After three years in the School Renewal Program, Orchard Collegiate Academy is a school on the rise.
Just a few years ago, the State Education Department had deemed us one of the lowest performing schools and said we were at risk for a takeover by an independent authority. Our enrollment was shrinking, with only about 40 ninth-graders. Our graduation rate had bounced around the 40s and 50s for years, topping out at 63 percent – well below the citywide average. But most importantly, when you walked the building, the culture and climate was not strong. We had so much more work to do to serve our students and families.
Through the School Renewal Program, we got the support we needed to do just that.
We now have a Community Schools partnership with Henry Street Settlement, which is a community-based organization, and this synergy means everything to us and our kids. Henry Street provides two social workers and four social work interns to meet our students’ socio-emotional needs. We opened a new mental health clinic in 2015, which they help manage. My Community School Director, Dayna Hamann, has built bonds with our students and families that pay off in and out of the classroom. For me, our Family Night this fall reflected how far we’ve come; the kind of parent and student turnout and energy we saw would not have been possible without the Community Schools model.
In our classrooms, there’s been the same upward trend. We’ve bolstered the instruction going on in each of our classrooms with new training and resources that we’ve gotten through the Renewal program, and added AP courses and partnerships with NYU and BMCC. With guidance almost every day from my principal mentor Sandy Kase and Superintendent Daniella Phillips, we developed a clear goal – 100 percent of our students going on to the college or career of their choice – and the instructional plan to get us there. This year, we’re focusing on intellectual exchange – our students’ ability to communicate, discuss, and defend their ideas. It’s critical to their success after they graduate.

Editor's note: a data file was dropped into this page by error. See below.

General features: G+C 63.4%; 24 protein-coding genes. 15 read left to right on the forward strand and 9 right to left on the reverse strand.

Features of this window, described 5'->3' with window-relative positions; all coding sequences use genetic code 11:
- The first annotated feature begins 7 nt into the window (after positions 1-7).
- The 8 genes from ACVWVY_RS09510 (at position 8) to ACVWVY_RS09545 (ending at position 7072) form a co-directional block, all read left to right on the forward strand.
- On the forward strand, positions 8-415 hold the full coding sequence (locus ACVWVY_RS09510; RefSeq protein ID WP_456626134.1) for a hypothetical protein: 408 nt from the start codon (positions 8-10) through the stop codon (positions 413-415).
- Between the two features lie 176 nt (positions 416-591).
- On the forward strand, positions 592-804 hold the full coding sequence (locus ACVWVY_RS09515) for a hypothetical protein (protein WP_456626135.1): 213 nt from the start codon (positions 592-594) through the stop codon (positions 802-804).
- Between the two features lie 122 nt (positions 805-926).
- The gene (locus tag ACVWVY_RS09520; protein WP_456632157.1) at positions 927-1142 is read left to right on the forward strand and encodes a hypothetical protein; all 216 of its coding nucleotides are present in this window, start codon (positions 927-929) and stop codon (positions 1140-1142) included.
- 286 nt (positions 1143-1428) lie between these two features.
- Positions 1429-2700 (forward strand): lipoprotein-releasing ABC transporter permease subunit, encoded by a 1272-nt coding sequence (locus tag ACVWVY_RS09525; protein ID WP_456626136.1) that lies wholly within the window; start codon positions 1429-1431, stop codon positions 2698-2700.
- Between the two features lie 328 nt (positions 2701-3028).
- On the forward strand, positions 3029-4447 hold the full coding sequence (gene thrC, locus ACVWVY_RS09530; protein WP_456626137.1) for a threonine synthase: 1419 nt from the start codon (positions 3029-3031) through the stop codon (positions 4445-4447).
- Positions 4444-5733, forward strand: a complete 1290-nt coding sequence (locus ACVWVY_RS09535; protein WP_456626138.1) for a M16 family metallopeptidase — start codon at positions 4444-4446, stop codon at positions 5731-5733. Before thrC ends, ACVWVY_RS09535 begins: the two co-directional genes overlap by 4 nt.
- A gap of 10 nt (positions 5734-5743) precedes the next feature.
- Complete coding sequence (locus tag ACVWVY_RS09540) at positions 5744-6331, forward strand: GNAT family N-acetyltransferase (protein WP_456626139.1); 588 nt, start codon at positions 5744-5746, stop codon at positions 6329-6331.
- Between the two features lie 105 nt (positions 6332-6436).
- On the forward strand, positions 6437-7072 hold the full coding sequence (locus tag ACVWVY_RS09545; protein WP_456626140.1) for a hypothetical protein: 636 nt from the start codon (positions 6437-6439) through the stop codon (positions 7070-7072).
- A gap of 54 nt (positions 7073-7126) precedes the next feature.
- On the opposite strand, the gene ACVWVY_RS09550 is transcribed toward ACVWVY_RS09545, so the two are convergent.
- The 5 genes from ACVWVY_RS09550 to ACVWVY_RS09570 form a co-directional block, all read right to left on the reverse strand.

As part of our story of renewal, we also restructured and rebranded. When I started as principal, we were “Henry Street School for International Studies,” for students in grades 6-12. But there was no strong international studies component, and trying to focus on both middle and high school grades weakened instruction. So we became Orchard Collegiate Academy – a 9-12 school whose focus on getting our students to college is now clear to anyone who hears our name. This revamp has been essential to our success.
Now, New York State has designated us a School in Good Standing. Our enrollment is growing, with 70 9th-graders this year. Our preliminary graduation rate last year was 66 percent, and I’m aiming for 90 percent this year. And this week, we were named one of New York City’s 21 “Rise Schools” – schools that have made enough gains to transition out of the Renewal program. While some things will change, I’m excited that, as a Rise School, we’ll continue to have our Community Schools model and the targeted investments and supports that have been essential to our progress.
We have developed a clear vision, clear goals, and a clear path to success for our kids and families. Orchard Collegiate Academy is clearly on the rise, and I’m looking forward to all the work that lies ahead.
Miles Doyle is the principal of Orchard Collegiate Academy, a high school on the Lower East Side of Manhattan.